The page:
Monday is the first official day of our new TPM Investigations Desk. So our editors don’t kill me, I want to be clear that no one should expect a flood of exclusives on day or two or three or even in week one. We’re building a new part of the editorial team, a new editorial process within our organization. It will be an incremental build. One new reporter starts Monday. I expect a second member of the Investigations Desk to start in July. And with luck we’ll be able to add a third next month as well, though it may take until August for that.

The Investigations Desk is part of a broad recommitment to TPM’s tradition of muckraking and investigative digging. It’s by means only about the Russia investigation. But in the nature of things that will be a big focus for some time to come. With that in mind, I was spending some time today trying to articulate as concisely as I was able just what we’re looking for, just what we’re trying to find out.
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Back on June 19th, almost a week ago, I announced that we were 514 membership sign-ups short of our June goal of hitting the milestone of 22,000 total subscribers. I was highly uncertain we’d be able to get there by June 30th. But we’ve actually made pretty startling progress. We’re now 307 sign-ups short of our goal. So still possible, albeit a stretch. So now I’m even more focused on making sure we hit this milestone. If you’ve been thinking about becoming a member, please take a moment and make today the day. Every new member who joins puts TPM on a firmer footing, makes us more able to do what we do every day and up our game. It’s important. On the fence? Waiting for the right moment? Just take the plunge. You will be glad you did. Click here.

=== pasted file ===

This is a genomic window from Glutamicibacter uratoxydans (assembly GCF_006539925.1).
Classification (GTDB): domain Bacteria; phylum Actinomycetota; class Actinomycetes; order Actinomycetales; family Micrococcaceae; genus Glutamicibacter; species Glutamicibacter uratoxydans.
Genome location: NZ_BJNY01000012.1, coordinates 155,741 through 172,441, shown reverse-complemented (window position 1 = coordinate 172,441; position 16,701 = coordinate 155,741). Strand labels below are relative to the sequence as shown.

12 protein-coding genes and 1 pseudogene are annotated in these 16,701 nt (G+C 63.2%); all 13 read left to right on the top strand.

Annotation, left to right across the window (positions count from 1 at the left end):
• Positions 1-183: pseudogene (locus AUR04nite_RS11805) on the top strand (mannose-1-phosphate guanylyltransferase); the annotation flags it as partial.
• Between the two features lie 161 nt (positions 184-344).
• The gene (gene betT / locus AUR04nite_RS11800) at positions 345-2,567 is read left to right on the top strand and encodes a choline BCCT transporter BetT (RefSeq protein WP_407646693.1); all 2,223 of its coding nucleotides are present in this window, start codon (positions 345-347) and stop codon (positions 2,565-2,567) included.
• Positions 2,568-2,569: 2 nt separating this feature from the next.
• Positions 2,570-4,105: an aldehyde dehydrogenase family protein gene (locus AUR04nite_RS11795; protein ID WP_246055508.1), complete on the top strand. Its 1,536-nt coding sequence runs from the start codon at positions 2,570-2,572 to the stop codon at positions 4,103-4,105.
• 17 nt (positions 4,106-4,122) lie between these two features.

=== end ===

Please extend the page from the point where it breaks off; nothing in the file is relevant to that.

The big news this afternoon is that Sen. Heller of Nevada says he opposes the Senate’s current health care repeal bill “in this form.” It is important to understand what this means. It is not opposition to the bill. It’s a bid to negotiate. And beyond that, all but certainly it is an effort to extract some minor concessions that will be the justification for voting for the bill and making it law.
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President Donald Trump and first lady Melania Trump walks to their vehicle after visiting MedStar Washington Hospital Center in Washington, Wednesday, June 14, 2017, where House Majority Leader Steve Scalise of La. was taken after being shot in Alexandria, Va., during a Congressional baseball practice. (AP Photo/Pablo Martinez Monsivais)

After firing the current White House Chief Usher, the person who oversees the White House residence staff, the Trump Family has now found a replacement. It’s Timothy Harleth, who comes to the Trump White House from the Trump International Hotel down the street. Harleth is currently “director of rooms” at Trump DC.

Here’s the announcement just out from the White House …
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People who follow health care policy discussions have known how crazy this is forever. But GOP criticisms of Obamacare for high deductibles and out of pocket costs have always been particularly duplicitous and dishonest since Republicans think out of pocket costs and deductibles should be higher! That’s just because they’re heartless, though on health care policy they are. It’s because the theory is that exposing people to the costs of their care will help reduce overall medical spending. (In limited doses, this is not a crazy theory.) In any case, Tierney Sneed has an update on how Republicans are now officially deciding that high deductibles and limited coverage is in fact awesome.